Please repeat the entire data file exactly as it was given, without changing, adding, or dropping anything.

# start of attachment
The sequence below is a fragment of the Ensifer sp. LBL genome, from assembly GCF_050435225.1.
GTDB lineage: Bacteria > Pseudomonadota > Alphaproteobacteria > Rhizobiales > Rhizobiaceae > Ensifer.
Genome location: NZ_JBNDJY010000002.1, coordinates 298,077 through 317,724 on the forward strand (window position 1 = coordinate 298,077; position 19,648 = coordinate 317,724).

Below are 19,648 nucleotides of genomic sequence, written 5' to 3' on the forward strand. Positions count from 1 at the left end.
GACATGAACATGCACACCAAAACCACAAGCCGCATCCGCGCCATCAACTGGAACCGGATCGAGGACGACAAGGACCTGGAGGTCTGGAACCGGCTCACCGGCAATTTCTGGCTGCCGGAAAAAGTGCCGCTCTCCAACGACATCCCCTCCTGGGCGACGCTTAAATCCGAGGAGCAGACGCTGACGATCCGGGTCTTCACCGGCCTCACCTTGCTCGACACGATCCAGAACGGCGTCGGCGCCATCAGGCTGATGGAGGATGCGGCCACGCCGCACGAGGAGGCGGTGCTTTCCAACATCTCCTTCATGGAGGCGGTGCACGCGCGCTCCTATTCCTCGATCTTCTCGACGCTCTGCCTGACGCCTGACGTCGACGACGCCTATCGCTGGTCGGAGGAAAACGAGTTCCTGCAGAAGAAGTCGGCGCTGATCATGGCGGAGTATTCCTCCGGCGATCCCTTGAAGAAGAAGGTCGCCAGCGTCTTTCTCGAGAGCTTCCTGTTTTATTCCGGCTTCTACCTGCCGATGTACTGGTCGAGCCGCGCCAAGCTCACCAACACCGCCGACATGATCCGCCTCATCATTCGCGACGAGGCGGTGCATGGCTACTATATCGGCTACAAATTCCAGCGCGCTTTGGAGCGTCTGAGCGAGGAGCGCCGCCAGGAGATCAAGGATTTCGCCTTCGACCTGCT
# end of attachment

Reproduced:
The sequence below is a fragment of the Ensifer sp. LBL genome, from assembly GCF_050435225.1.
GTDB lineage: Bacteria > Pseudomonadota > Alphaproteobacteria > Rhizobiales > Rhizobiaceae > Ensifer.
Genome location: NZ_JBNDJY010000002.1, coordinates 298,077 through 317,724 on the forward strand (window position 1 = coordinate 298,077; position 19,648 = coordinate 317,724).

Below are 19,648 nucleotides of genomic sequence, written 5' to 3' on the forward strand. Positions count from 1 at the left end.
GACATGAACATGCACACCAAAACCACAAGCCGCATCCGCGCCATCAACTGGAACCGGATCGAGGACGACAAGGACCTGGAGGTCTGGAACCGGCTCACCGGCAATTTCTGGCTGCCGGAAAAAGTGCCGCTCTCCAACGACATCCCCTCCTGGGCGACGCTTAAATCCGAGGAGCAGACGCTGACGATCCGGGTCTTCACCGGCCTCACCTTGCTCGACACGATCCAGAACGGCGTCGGCGCCATCAGGCTGATGGAGGATGCGGCCACGCCGCACGAGGAGGCGGTGCTTTCCAACATCTCCTTCATGGAGGCGGTGCACGCGCGCTCCTATTCCTCGATCTTCTCGACGCTCTGCCTGACGCCTGACGTCGACGACGCCTATCGCTGGTCGGAGGAAAACGAGTTCCTGCAGAAGAAGTCGGCGCTGATCATGGCGGAGTATTCCTCCGGCGATCCCTTGAAGAAGAAGGTCGCCAGCGTCTTTCTCGAGAGCTTCCTGTTTTATTCCGGCTTCTACCTGCCGATGTACTGGTCGAGCCGCGCCAAGCTCACCAACACCGCCGACATGATCCGCCTCATCATTCGCGACGAGGCGGTGCATGGCTACTATATCGGCTACAAATTCCAGCGCGCTTTGGAGCGTCTGAGCGAGGAGCGCCGCCAGGAGATCAAGGATTTCGCCTTCGACCTGCT